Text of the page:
Matching is a very important basic early math skill for preschoolers. Through matching, children learn to identify simple relationships as they learn to recognise similarities of things or objects in the environment. It also helps children to develop their logical thinking abilities, a foundation to help them understand more complex numeral and other mathematical concepts later on.
There are many different components of matching concepts such as matching shapes, patterns, identical objects, as well as matching objects based on different qualities like size, textures and functions (e.g. shoes and socks, fork and spoon, etc.)
The best way to introduce matching to your toddlers is through daily life experiences as they explore the environment and observe similarities or differences in things around them such as flowers of the same color, identical cups, blocks of the same size or colors, etc.
It is best to let your children first practice matching concrete objects such as matching fruits, leaf, balls, shoes, socks, animal toys, cutleries, cloth of different patterns, colored pebbles, and many more! After matching with concrete objects, you can then let your children match pictures and print outs. You can find a lot of ideas on hands-on matching activities on Pinterest.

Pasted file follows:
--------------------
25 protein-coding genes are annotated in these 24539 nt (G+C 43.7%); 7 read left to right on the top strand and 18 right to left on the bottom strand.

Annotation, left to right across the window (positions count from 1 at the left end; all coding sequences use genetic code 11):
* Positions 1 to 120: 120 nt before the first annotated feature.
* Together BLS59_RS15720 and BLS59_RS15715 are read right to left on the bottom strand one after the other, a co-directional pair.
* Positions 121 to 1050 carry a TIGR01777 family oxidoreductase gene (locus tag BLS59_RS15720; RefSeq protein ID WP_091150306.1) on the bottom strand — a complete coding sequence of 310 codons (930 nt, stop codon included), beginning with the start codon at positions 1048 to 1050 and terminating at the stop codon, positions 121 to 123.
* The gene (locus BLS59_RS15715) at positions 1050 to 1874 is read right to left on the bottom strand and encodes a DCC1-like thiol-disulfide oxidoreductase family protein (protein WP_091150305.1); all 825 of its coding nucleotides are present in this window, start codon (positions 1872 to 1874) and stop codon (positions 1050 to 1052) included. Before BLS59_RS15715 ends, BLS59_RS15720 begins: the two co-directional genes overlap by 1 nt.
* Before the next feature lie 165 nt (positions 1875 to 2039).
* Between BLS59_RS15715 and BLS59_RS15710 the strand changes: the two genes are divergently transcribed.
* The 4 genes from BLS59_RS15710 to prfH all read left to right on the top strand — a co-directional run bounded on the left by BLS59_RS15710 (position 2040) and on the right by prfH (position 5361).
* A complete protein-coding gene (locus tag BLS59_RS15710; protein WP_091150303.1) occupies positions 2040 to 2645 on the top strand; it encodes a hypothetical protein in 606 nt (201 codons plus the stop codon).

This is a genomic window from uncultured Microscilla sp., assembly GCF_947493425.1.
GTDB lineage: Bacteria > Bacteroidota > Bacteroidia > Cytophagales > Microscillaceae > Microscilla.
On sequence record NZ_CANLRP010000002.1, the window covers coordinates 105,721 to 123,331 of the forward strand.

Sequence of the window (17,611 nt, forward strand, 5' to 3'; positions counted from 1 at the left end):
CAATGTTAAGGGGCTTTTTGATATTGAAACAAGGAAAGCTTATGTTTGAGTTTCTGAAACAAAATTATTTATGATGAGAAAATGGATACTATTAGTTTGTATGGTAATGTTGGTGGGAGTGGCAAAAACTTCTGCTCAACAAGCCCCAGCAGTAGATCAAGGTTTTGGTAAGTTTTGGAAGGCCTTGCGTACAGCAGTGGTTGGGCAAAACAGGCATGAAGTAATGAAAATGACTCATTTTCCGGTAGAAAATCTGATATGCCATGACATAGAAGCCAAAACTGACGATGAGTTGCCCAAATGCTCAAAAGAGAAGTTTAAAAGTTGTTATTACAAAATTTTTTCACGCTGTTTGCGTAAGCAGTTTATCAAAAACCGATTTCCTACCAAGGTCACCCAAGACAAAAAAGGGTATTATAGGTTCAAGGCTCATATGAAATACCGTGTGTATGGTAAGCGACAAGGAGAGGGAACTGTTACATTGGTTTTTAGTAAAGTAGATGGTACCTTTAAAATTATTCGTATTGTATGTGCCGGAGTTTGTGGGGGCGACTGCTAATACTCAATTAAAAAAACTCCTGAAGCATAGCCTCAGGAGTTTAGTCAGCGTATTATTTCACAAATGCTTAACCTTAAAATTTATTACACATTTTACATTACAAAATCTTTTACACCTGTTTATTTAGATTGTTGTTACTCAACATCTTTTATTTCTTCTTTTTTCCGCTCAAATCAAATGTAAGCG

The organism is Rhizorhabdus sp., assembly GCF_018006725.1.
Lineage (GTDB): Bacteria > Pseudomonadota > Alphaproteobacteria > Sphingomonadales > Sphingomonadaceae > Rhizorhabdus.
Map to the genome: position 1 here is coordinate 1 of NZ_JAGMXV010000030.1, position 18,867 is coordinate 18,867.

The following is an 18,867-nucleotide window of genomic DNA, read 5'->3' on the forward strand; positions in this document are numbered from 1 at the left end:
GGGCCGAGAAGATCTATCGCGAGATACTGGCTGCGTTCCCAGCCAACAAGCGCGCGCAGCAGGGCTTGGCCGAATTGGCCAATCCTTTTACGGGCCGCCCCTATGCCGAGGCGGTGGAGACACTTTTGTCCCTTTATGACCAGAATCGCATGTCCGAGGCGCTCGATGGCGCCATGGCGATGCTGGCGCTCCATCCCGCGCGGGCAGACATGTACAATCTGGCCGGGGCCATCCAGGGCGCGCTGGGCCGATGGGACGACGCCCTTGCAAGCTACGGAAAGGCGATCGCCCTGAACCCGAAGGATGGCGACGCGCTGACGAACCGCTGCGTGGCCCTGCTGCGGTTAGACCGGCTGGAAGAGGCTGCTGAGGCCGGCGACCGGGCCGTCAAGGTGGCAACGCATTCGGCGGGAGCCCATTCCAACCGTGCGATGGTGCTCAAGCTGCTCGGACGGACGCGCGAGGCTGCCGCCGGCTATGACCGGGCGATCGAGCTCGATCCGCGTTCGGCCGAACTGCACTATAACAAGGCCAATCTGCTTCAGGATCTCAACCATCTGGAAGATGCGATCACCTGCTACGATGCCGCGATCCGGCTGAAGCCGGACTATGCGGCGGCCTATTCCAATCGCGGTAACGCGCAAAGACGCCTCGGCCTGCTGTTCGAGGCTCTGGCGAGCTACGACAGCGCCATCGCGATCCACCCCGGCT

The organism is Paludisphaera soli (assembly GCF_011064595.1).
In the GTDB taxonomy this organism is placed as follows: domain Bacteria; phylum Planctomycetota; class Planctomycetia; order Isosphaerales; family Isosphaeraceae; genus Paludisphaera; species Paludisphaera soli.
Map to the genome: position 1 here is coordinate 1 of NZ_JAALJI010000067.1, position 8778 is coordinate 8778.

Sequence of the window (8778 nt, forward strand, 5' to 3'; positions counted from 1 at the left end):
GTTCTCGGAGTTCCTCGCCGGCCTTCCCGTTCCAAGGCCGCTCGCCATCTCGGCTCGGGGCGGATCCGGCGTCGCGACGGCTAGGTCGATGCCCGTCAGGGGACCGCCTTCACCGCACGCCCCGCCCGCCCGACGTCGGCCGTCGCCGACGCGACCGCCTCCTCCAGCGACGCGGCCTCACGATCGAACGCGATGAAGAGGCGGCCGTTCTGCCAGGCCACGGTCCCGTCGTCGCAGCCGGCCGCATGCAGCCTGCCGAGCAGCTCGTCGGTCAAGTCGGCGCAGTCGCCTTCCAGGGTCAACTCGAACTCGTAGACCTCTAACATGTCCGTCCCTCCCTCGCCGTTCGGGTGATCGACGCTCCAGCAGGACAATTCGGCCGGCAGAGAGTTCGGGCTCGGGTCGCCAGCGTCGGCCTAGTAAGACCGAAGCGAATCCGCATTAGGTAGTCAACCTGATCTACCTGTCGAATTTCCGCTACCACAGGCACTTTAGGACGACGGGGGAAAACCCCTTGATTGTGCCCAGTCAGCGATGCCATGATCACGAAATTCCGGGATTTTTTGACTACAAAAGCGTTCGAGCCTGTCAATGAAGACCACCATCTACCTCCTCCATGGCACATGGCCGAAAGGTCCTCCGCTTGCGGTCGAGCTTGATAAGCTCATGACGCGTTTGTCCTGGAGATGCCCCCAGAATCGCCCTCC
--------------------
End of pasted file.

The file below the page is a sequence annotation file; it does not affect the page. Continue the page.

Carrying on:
I have created a set of high quality shapes matching worksheets that you can use to review the concept with your children or use them as additional practice.
When you download this shapes matching set you will receive nine worksheets of different layouts and level of difficulties to give you more choices. You can pick and choose the activities that are more suitable for your children's abilities. Included in the set are:
3 classic matching worksheets on the different geometrical shapes like circle, square, triangle, rectangle, oval, diamond, pentagon, hexagon, octagon and trapezium / trapezoid and the different three-dimensional (solid) shapes like sphere, cone, cylinder, cube, cuboid / rectangular prism and pyramid.
Another variation of matching worksheets. These are slightly more complex than the ones above as the shapes are placed randomly and are not in a straight line.
3 worksheets to help children practice their observational skills to identify two identical shapes in a group of four or five shapes